However, there are dissenting voices too. A major Central India-based TMT, sponge iron and steel wire producer, told SteelMint: "All buyers, not just the government, have the right to adhere by specific standards while making purchases. True, refinement possibilities for IF steel have multiplied but only 0.01% of producers are willing to invest extra on technical upgrade. The government not buying steel from them is an old grouse that the secondary sector still nurses. But quality issues are of paramount importance in critical infrastructure."
"Producers in the major hubs of Jalna, Raipur and Mandi are aware that IF steel is still unacceptably high in sulphur and phosphorus content. The integrated route, based on virgin iron ore, still has a distinct edge in this respect. A total technical overhaul is required if the secondary sector wants to participate in large-scale government procurement processes for big infrastructure projects," he adds.
What it means for secondary producers
"The Ministry of Steel had been explicit in its 2016 notification about removal of distinction between primary and secondary sectors. So all tenders issued by user ministries should mention the specific Bureau of Indian Standards (BIS) for the product concerned. So, the source/route of the manufacture of the steel is irrelevant as far as standards specified are complied with," Aruna Sharma, former Steel Secretary, GoI, tells SteelMint.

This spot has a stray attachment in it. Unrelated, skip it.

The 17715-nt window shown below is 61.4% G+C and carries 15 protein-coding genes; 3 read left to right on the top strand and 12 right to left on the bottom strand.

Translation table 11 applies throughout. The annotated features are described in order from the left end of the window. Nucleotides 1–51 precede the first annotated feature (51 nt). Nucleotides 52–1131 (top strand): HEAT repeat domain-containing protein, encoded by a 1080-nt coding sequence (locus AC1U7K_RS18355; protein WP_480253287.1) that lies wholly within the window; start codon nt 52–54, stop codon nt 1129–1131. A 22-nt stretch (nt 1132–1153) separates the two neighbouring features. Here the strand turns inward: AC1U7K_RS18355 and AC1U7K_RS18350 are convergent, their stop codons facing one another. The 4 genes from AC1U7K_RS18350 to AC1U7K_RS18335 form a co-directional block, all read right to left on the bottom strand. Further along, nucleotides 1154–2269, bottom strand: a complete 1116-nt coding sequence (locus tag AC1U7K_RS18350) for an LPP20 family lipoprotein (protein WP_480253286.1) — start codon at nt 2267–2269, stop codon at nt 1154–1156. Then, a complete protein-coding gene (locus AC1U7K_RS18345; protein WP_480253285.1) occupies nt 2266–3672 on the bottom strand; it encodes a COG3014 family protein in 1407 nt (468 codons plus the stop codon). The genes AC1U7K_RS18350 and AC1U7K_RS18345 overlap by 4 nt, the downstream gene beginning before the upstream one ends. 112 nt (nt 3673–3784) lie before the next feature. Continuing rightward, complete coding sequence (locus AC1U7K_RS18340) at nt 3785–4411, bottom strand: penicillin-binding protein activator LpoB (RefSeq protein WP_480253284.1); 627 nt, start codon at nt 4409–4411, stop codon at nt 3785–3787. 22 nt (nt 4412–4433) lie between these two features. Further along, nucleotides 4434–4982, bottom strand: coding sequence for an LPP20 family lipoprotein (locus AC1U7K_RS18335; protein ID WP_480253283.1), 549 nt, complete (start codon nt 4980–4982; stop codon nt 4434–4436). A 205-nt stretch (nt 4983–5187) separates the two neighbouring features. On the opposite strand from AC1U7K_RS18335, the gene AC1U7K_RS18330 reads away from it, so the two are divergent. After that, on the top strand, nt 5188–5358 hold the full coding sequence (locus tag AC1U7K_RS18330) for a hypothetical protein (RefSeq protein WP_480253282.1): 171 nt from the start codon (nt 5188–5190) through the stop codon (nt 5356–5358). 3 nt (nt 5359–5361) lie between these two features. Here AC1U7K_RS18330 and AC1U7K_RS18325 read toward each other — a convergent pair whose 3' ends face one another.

The Ministry of Road Transport & Highways notification is a further clarification in this regard, she avers, adding that if any secondary steel producer is bidding at a government procurement process, the only consideration ought to be the grade specified by the MoS and not the route of liquid steel production. There is absolutely no difference as regards the specific route of steel-making, she maintains.
"Procuring billets from integrated players, as the notification states, is alright. But it should be made clear to secondary rebar manufacturers that feedstock or steel-making process, as per previous MoS guidelines, are not to be taken into account, provided the grade-wise specifications for the product are satisfied," she explains.